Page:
the images



On the Images of "Sol"

Images have existed for about 15,000 years. In the beginning, they served as symbolic depictions of much coveted and vital animal prey, as we find them in the caves of Alta Mira. Only since the form of representation using central perspective turned into the symbolic form about 500 years ago, the use of images in the arts of depiction — part of which are photography since the beginning of the 19th century and film since the end of that century — obtained their specific, documentary quality. Standing in this tradition, the depicted obtains a claim to reality, even if it might not pertain to the physical possibilities of our world — as carried to the extremes by the Surrealists, for example.
As described so far, an image is an object standing in the tradition of cultural history, referring to the possibilities and impossibilities of its very existence and relating the object to reality. Since the early 1960ies, images can be produced by machines. The issue raised here is the relationship of the depicted to reality.
The images produced by these calculating machines are indeed within the described tradition, yet they show important new features and characteristics. In what way do the new tools of the digital, electronic world differ from the tools of the analogue, physical world?
In his essay “A Short History of Photography”, Walter Benjamin uses Camille Recht's analogy of painting and a violin on the one hand and photography and a piano on the other. He uses this metaphor to emphasize that the painter respectively musician using these media or instruments has to be fully aware of the totally open and free form on the one hand and of the closed form with inherent principles on the other in order to be able to use them artistically, playing with the borders of perception. If we extend this analogy to the computer, we can describe it as an instrument with certain limitations (pertaining to, for example, CPU speed, screen resolution, and memory size). However, it is not determined by inherent principles and with regard to software, provides the user with nearly unlimited possibilities within the frame of his/her knowledge.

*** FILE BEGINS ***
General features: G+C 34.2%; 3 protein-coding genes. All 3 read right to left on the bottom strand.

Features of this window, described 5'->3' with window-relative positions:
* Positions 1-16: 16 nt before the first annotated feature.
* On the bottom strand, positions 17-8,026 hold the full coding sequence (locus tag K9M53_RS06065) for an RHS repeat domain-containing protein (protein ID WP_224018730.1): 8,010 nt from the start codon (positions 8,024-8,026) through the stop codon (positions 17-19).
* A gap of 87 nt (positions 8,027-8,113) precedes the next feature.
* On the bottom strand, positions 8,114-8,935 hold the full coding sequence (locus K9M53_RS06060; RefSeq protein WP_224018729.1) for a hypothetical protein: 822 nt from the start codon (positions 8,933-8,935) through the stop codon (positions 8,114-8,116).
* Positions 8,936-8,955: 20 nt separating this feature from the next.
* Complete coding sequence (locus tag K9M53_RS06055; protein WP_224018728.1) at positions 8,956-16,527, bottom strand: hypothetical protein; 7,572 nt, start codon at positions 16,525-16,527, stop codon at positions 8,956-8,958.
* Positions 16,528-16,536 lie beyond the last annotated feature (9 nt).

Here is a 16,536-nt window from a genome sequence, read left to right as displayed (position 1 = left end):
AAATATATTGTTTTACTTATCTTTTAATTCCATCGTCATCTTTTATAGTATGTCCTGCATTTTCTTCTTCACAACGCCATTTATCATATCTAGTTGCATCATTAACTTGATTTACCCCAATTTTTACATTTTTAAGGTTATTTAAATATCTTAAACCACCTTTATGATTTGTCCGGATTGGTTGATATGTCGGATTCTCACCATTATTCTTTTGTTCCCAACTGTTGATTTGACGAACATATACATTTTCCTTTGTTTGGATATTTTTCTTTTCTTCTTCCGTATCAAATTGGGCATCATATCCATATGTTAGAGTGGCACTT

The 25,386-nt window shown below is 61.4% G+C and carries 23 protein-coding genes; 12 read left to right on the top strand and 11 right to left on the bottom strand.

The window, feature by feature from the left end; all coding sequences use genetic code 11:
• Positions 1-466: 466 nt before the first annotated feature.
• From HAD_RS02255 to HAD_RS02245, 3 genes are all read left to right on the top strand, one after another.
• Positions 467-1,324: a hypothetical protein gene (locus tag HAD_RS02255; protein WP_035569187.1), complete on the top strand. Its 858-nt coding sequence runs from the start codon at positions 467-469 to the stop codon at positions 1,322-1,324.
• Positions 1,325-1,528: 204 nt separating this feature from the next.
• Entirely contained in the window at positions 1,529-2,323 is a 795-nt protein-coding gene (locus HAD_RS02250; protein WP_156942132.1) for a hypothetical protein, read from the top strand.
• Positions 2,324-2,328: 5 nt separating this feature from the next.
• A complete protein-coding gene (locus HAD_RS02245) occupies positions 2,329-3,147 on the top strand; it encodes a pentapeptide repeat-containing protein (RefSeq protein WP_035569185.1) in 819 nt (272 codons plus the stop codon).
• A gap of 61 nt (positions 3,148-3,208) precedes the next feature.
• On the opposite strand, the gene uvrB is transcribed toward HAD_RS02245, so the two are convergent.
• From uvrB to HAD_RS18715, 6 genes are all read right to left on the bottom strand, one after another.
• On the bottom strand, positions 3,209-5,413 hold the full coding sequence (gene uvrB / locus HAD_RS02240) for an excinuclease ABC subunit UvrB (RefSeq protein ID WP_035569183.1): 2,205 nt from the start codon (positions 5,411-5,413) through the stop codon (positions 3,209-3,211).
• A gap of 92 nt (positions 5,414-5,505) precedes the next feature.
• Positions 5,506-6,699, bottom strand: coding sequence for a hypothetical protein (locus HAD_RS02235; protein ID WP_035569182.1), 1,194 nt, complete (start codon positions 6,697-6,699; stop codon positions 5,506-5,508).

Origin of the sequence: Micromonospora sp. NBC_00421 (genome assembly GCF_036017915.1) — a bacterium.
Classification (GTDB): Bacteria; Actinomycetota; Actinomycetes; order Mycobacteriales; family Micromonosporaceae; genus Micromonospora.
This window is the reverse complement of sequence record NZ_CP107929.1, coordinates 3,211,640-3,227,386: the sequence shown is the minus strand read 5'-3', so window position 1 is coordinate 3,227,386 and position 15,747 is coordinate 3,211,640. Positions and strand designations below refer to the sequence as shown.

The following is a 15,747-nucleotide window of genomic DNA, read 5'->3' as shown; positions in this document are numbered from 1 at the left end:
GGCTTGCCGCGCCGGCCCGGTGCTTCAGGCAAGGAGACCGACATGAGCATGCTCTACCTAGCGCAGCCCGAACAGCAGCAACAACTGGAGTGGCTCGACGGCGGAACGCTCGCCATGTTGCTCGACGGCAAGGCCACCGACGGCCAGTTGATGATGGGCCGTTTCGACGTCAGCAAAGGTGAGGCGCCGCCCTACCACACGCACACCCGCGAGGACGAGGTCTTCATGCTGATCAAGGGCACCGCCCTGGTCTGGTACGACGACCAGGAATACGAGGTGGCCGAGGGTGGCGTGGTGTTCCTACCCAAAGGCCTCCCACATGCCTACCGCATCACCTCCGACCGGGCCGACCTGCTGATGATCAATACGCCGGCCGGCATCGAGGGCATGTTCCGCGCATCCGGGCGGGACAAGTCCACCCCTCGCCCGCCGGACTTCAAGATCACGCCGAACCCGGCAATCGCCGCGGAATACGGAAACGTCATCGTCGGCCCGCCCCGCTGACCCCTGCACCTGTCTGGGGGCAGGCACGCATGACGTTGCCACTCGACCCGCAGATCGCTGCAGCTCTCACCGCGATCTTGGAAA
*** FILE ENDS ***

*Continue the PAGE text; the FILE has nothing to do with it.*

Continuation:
It is at this very point that we can now start talking about the images we are confronted with in the project “Sol”. Which of the elements that are used to generate these images in motion can be described at first glance? "Color" and "form" are terms that stem from the tradition of still images; "movement" and "rhythm", as terms for describing pictures, rather pertain to the more recent tradition of moving images respectively music.
We see four projection screens with four different combinations of form, color, and rhythm. If we try to describe these to give persons not present an idea of their appearance, we succeed only partially. As suggested by the title, we can say that three of the projections are based on a round form.
Whereas the first projection, "Irradiance", consists of two circles — the smaller of the two pulsating and embedded in a larger circle —, the second projection is based on one circle acting within, and interacting with it’s surrounding square: "Mean Solar Magnetic Field". The action of the third projection entitled "Sunspots" consists of a circle with horizontal lines which in turn is set out in color against the necessarily rectangle form of the projection screen. Visible within this circle is a so-called butterfly diagram as described below.
The fourth projection, "Solar Wind", which differs from the others in its basic form, depicts a horizontally blurring motion of vertical lines, wandering from left to right. Each form has at least three color modes which were assigned by the artists on the basis of aesthetic criteria. This is how far we succeed in the description of these images in motion. But is what we actually see, what we perceive?
The titles of the projections refer to science, more precisely, to the context of solar research. They describe four measurable phenomena. The corresponding data gathered via satellite by different research institutions between 1978 and 2000 serve as the artistic material and starting point for the project "Sol". Also this material is part of a certain tradition, since, inevitably, measurements are results generated in the context of a particular theory, which in turn very often constitutes the basis of a technical apparatus used for the respective measuring. The technical apparatus accommodates diverse algorithms and transformation processes. The reality measured is constantly being processed while being observed and measured. The projection "Sun- spots", for example, shows how the specific data is necessarily collected as a geometrically segmented form, thus leading to a visual result, which, in turn, is correlated with the already known visual appearances.